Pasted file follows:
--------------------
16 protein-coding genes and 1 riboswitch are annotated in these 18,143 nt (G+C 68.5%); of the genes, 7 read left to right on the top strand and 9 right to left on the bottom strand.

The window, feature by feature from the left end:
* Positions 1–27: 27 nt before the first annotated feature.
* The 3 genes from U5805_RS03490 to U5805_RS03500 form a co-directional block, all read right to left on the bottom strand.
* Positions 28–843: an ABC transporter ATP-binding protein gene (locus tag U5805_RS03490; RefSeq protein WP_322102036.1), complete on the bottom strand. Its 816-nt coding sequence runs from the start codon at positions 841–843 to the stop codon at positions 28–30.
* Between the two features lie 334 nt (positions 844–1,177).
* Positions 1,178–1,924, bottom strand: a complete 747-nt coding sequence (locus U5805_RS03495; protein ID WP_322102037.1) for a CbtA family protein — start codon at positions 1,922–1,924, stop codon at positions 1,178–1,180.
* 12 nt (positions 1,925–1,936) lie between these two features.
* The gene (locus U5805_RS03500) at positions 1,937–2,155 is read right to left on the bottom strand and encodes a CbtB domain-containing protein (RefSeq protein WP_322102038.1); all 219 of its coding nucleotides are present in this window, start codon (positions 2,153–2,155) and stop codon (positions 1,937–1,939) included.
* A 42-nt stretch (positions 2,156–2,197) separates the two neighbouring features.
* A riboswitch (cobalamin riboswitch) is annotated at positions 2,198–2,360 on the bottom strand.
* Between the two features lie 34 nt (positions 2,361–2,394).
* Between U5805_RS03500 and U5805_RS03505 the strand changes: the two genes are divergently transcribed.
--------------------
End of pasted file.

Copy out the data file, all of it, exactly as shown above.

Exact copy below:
16 protein-coding genes and 1 riboswitch are annotated in these 18,143 nt (G+C 68.5%); of the genes, 7 read left to right on the top strand and 9 right to left on the bottom strand.

The window, feature by feature from the left end:
* Positions 1–27: 27 nt before the first annotated feature.
* The 3 genes from U5805_RS03490 to U5805_RS03500 form a co-directional block, all read right to left on the bottom strand.
* Positions 28–843: an ABC transporter ATP-binding protein gene (locus tag U5805_RS03490; RefSeq protein WP_322102036.1), complete on the bottom strand. Its 816-nt coding sequence runs from the start codon at positions 841–843 to the stop codon at positions 28–30.
* Between the two features lie 334 nt (positions 844–1,177).
* Positions 1,178–1,924, bottom strand: a complete 747-nt coding sequence (locus U5805_RS03495; protein ID WP_322102037.1) for a CbtA family protein — start codon at positions 1,922–1,924, stop codon at positions 1,178–1,180.
* 12 nt (positions 1,925–1,936) lie between these two features.
* The gene (locus U5805_RS03500) at positions 1,937–2,155 is read right to left on the bottom strand and encodes a CbtB domain-containing protein (RefSeq protein WP_322102038.1); all 219 of its coding nucleotides are present in this window, start codon (positions 2,153–2,155) and stop codon (positions 1,937–1,939) included.
* A 42-nt stretch (positions 2,156–2,197) separates the two neighbouring features.
* A riboswitch (cobalamin riboswitch) is annotated at positions 2,198–2,360 on the bottom strand.
* Between the two features lie 34 nt (positions 2,361–2,394).
* Between U5805_RS03500 and U5805_RS03505 the strand changes: the two genes are divergently transcribed.